The Saturday night show with James Young was first broadcast here in 1972. In those days the road to stardom did not come via the X factor, but from treading the boards on the local stage. Jimmys stage career was so successful it paved the way for him to do BBC radio and eventually television. The show had few resources and little money, and the house they used in the wee street actually belonged to a woman worker in the Arts theatre who lived close to the BBC. The house owner gave the crew to Youngs’ show her front door key and they made good use of her facilities while she was at work.
Tonight the BBC broadcast an evening with our Jimmy, performed by William CAulfield in Belfasts Grand Opera House a few months back. William Caulfield, from Lurgan in County Armagh brings Our Jimmy back to life to the delight of local audiences. Theres nothing the Northern Irish like more than to laugh at themselves, and Williams’ ad lib humour is so like that of our Jimmy it will almost bring you back in time.
For anyone interested in live theatre, Give my head some peace will be in the Opera house in January. Later in the new year two excellent new plays are coming one each to the Opera house and Waterfront Hall. One by Brian Friel called The Home Place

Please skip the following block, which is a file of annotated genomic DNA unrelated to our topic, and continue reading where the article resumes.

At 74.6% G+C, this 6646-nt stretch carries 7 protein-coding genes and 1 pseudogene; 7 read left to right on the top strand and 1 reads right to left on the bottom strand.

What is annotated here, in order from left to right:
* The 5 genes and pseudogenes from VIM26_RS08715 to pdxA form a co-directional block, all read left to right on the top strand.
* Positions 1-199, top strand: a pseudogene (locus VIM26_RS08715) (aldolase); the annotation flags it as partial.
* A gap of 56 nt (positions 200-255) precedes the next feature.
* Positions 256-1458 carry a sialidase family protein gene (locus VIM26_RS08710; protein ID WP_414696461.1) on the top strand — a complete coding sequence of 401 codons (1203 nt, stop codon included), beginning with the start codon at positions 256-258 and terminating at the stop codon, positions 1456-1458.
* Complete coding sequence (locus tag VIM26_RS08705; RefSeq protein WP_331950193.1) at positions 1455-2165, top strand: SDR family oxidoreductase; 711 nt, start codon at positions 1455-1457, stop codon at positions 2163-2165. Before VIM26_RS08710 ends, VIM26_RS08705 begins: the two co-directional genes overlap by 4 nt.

It is the summer of 1878, a time of unrest and the early days of the Home Rule movement. The fateful events of The Home Place, a new play by Brian Friel, take place over a single day at The Lodge in Ballybeg, the Donegal home of the Gores, a planter family.
The Gores, father and son, are both in love with Margaret, their housekeeper. All three pursue a hopeful dream of freedom from their history and heritage and the ‘awful burden’ of the big house. The situation quickly unravels, accelerated by Gore’s cousin Richard, who unwittingly insults and inflames the local population during an already volatile time.
The other play I mentioned is in the Waterfront Hall called the Chronicles of Long Kesh
This powerful, but humorous story is told through the eyes of several characters, including three IRA men, two loyalists, two prison officers and a rich assortment of patriots, chancers, leaders, wives, escapers and hypochondriacs!
Belfast could give London a run for its money when it comes to good shows!!